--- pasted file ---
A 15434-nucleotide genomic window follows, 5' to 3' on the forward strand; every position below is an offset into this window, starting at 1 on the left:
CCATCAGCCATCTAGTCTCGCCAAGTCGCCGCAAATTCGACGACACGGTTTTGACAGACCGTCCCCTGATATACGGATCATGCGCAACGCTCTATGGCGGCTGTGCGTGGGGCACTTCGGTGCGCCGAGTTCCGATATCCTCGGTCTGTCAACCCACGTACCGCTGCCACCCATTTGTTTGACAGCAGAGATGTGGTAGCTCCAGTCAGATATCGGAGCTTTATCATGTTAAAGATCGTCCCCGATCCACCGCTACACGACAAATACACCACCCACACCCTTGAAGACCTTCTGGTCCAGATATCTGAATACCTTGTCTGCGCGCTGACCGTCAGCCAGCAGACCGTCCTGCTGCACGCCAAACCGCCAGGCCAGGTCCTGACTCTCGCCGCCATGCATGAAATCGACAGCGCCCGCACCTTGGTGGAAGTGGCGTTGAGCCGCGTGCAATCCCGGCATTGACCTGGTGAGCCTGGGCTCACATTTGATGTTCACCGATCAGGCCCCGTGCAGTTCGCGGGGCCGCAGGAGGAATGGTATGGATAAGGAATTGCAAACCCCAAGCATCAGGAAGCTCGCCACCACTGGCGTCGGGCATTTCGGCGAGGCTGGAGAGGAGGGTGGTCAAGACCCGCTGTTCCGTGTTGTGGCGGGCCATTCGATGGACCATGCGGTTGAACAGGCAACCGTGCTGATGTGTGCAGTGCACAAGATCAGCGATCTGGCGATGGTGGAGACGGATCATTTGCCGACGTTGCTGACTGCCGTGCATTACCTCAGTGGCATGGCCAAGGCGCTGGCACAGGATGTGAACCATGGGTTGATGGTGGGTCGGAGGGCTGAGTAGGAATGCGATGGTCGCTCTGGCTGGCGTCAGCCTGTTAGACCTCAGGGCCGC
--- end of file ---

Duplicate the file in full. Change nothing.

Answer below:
A 15434-nucleotide genomic window follows, 5' to 3' on the forward strand; every position below is an offset into this window, starting at 1 on the left:
CCATCAGCCATCTAGTCTCGCCAAGTCGCCGCAAATTCGACGACACGGTTTTGACAGACCGTCCCCTGATATACGGATCATGCGCAACGCTCTATGGCGGCTGTGCGTGGGGCACTTCGGTGCGCCGAGTTCCGATATCCTCGGTCTGTCAACCCACGTACCGCTGCCACCCATTTGTTTGACAGCAGAGATGTGGTAGCTCCAGTCAGATATCGGAGCTTTATCATGTTAAAGATCGTCCCCGATCCACCGCTACACGACAAATACACCACCCACACCCTTGAAGACCTTCTGGTCCAGATATCTGAATACCTTGTCTGCGCGCTGACCGTCAGCCAGCAGACCGTCCTGCTGCACGCCAAACCGCCAGGCCAGGTCCTGACTCTCGCCGCCATGCATGAAATCGACAGCGCCCGCACCTTGGTGGAAGTGGCGTTGAGCCGCGTGCAATCCCGGCATTGACCTGGTGAGCCTGGGCTCACATTTGATGTTCACCGATCAGGCCCCGTGCAGTTCGCGGGGCCGCAGGAGGAATGGTATGGATAAGGAATTGCAAACCCCAAGCATCAGGAAGCTCGCCACCACTGGCGTCGGGCATTTCGGCGAGGCTGGAGAGGAGGGTGGTCAAGACCCGCTGTTCCGTGTTGTGGCGGGCCATTCGATGGACCATGCGGTTGAACAGGCAACCGTGCTGATGTGTGCAGTGCACAAGATCAGCGATCTGGCGATGGTGGAGACGGATCATTTGCCGACGTTGCTGACTGCCGTGCATTACCTCAGTGGCATGGCCAAGGCGCTGGCACAGGATGTGAACCATGGGTTGATGGTGGGTCGGAGGGCTGAGTAGGAATGCGATGGTCGCTCTGGCTGGCGTCAGCCTGTTAGACCTCAGGGCCGC